Manson will join the Avalanche on the trip so he can skate with the squad. He’s been out with a lower-body injury since the start of December.

“I do think it helps to get on the road, be around the guys,” Bednar said.

Landeskog could be back “fairly soon,” Bednar said, but didn’t have a definitive timeline quite yet. The longtime Avalanche captain has been sidelined since knee surgery in October.

The Avalanche entered the All-Star break on quite a roll, winning seven of their last eight. They’ve amassed 57 points, which trails Dallas (66 points at the All-Star break), Winnipeg (65) and Minnesota (58) in the Central Division.

One thing the Avalanche are guarding against is another slow start out off the break. It happened over Christmas when the team had a few days off and promptly went 0-4-1 upon their return.

“It’s just shifting the mentality back to game mode. No more vacation,” Makar said. “We still have a long way to go. We’re not where we want to be right now. But there’s a lot of time left.”

Kraken add some size, acquire Jaycob Megna from San Jose

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SEATTLE — The Seattle Kraken acquired defenseman Jaycob Megna from the San Jose Sharks in exchange for a 2023 fourth-round draft pick.

Megna is in the midst of his best season with 12 points in 48 games for the Sharks while averaging more than 19 minutes per game.

“Jaycob has shown with his play this season that he is a responsible defenseman that can be relied on in all situations,” Seattle general manager Ron Francis said. “He provides welcome depth to our defensive group and we are happy to have him join our organization.”

The 6-foot-6, 220-pound Megna will add some size and bulk to Seattle’s lineup. Megna ranked fifth for San Jose in both blocked shots and hits.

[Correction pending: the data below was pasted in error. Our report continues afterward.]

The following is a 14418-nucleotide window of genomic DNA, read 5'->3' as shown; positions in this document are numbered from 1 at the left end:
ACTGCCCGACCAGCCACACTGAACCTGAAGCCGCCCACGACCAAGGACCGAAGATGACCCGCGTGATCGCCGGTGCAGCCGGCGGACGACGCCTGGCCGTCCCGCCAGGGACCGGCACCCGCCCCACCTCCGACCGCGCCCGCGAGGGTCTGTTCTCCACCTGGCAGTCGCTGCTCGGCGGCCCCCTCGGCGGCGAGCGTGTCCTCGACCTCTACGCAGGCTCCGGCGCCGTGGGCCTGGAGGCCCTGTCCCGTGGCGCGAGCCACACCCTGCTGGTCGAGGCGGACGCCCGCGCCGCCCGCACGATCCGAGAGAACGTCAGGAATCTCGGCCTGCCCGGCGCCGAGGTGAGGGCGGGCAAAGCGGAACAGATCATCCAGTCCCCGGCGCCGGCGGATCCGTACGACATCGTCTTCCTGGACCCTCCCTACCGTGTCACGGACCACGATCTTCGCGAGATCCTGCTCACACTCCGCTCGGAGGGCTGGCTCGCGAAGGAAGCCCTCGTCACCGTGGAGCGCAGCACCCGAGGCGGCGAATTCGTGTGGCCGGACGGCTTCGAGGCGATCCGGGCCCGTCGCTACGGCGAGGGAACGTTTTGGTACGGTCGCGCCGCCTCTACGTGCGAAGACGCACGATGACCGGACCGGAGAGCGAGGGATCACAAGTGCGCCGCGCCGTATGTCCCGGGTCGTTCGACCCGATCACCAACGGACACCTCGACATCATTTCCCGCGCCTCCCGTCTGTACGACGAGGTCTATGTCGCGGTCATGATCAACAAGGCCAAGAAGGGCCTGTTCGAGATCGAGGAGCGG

Megna previously played for Anaheim for parts of three seasons between 2016-19. The 48 games played this season is a career-high for the 30-year-old.

Seattle is tied for the lead in the Pacific Division and will return from the All-Star break beginning against the New York Islanders.

Islanders sign Bo Horvat to 8-year deal after trading for him

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The New York Islanders signed center Bo Horvat to an eight-year contract less than a week after acquiring him in a trade with the Vancouver Canucks.

The team announced the contract after their first practice following the All-Star break. Horvat’s deal is worth $68 million and carries a $8.5 million salary cap hit through the 2030-31 season.

General manager Lou Lamoriello joked to reporters at practice on Long Island that Horvat’s contract was “too long and it’s too much money.”

The Islanders sent forward Anthony Beauvillier, prospect Aatu Raty and a protected first-round pick to the Canucks for Horvat . He was set to be an unrestricted free agent after the season, and the trade was a result of Vancouver and Horvat’s camp being unable to reach a deal last summer.

Lamoriello and Horvat expressed confidence about getting a deal done after the trade. The 27-year-old has scored more than 30 goals for a second consecutive season.

Horvat was chosen as an All-Star and played for the Pacific Division despite the trade. He played with longtime Canucks teammate Elias Pettersson and combined on one last goal together before parting ways.

“I want to get going,” Horvat said after the All-Star 3-on-3 tournament. “That’s enough. Let’s start playing some games and getting to know the guys. I just want to start playing hockey again.”

Horvat was on vacation with his family in Orlando when he was traded. He said coach Lane Lambert wanted him to enjoy All-Star festivities before getting rolling with the Islanders, who play at the Philadelphia Flyers.

“Obviously getting my legs under me is going to be No. 1 and getting systems down and obviously chemistry with the new linemates and stuff like that,” Horvat said.

After facing the Flyers and Seattle, Horvat will play against his former team when Vancouver visits UBS Arena.